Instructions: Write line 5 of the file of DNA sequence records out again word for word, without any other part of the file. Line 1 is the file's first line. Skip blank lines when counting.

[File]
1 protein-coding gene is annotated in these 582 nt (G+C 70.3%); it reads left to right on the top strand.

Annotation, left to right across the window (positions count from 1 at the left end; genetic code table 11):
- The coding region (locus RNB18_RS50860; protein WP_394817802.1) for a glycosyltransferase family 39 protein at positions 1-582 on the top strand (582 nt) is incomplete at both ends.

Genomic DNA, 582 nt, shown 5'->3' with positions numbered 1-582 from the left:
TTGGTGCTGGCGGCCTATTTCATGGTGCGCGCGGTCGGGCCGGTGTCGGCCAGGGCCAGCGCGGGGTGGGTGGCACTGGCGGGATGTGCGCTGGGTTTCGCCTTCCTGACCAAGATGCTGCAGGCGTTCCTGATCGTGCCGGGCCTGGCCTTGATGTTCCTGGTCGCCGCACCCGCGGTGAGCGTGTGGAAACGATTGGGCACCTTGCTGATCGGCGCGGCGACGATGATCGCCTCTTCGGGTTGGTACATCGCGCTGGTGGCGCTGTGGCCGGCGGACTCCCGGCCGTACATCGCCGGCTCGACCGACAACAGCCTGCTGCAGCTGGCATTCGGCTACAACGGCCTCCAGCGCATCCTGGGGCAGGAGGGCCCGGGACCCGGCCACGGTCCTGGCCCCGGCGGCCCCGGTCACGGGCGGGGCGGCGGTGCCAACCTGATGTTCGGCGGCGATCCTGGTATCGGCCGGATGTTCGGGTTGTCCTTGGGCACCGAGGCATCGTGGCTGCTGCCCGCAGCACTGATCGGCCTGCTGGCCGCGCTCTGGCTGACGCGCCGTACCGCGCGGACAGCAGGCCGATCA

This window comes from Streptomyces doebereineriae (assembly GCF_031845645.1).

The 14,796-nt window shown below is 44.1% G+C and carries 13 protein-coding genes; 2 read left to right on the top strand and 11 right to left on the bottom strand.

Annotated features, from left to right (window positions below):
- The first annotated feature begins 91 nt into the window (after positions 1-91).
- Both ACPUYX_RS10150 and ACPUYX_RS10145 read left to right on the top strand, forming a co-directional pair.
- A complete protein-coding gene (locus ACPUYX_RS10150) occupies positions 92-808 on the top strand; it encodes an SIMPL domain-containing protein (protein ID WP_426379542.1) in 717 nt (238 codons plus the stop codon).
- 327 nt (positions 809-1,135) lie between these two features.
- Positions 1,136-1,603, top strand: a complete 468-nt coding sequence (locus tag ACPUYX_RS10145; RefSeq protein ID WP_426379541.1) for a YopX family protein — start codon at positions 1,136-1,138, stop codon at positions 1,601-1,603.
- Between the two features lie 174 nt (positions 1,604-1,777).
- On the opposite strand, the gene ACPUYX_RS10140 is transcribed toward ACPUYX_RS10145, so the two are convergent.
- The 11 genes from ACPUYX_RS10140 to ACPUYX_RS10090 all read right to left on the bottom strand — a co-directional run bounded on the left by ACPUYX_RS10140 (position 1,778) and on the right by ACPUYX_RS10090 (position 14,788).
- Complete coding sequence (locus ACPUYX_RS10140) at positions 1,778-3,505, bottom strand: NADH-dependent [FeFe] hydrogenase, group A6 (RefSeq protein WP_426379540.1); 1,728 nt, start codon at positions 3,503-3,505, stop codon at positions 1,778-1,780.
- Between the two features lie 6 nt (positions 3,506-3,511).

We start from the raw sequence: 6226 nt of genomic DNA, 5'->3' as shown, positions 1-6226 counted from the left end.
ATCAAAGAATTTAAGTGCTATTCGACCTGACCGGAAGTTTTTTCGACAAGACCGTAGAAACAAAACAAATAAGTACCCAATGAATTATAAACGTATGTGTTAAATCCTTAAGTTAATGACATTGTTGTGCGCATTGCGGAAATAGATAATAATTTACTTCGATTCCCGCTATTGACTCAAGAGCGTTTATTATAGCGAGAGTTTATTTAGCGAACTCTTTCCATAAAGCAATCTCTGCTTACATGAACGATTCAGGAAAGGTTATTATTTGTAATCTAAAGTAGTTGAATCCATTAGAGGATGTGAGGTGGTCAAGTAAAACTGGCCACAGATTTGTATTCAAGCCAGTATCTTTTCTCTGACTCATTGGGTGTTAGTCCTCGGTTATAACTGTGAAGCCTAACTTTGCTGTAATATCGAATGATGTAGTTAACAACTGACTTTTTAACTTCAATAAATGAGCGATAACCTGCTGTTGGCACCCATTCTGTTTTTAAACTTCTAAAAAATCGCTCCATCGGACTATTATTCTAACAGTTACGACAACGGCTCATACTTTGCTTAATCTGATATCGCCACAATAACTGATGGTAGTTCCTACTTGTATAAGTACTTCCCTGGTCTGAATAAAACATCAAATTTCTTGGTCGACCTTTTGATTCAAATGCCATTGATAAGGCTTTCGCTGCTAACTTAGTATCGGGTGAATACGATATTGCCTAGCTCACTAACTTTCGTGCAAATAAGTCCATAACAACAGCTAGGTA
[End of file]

TTGGTGCTGGCGGCCTATTTCATGGTGCGCGCGGTCGGGCCGGTGTCGGCCAGGGCCAGCGCGGGGTGGGTGGCACTGGCGGGATGTGCGCTGGGTTTCGCCTTCCTGACCAAGATGCTGCAGGCGTTCCTGATCGTGCCGGGCCTGGCCTTGATGTTCCTGGTCGCCGCACCCGCGGTGAGCGTGTGGAAACGATTGGGCACCTTGCTGATCGGCGCGGCGACGATGATCGCCTCTTCGGGTTGGTACATCGCGCTGGTGGCGCTGTGGCCGGCGGACTCCCGGCCGTACATCGCCGGCTCGACCGACAACAGCCTGCTGCAGCTGGCATTCGGCTACAACGGCCTCCAGCGCATCCTGGGGCAGGAGGGCCCGGGACCCGGCCACGGTCCTGGCCCCGGCGGCCCCGGTCACGGGCGGGGCGGCGGTGCCAACCTGATGTTCGGCGGCGATCCTGGTATCGGCCGGATGTTCGGGTTGTCCTTGGGCACCGAGGCATCGTGGCTGCTGCCCGCAGCACTGATCGGCCTGCTGGCCGCGCTCTGGCTGACGCGCCGTACCGCGCGGACAGCAGGCCGATCA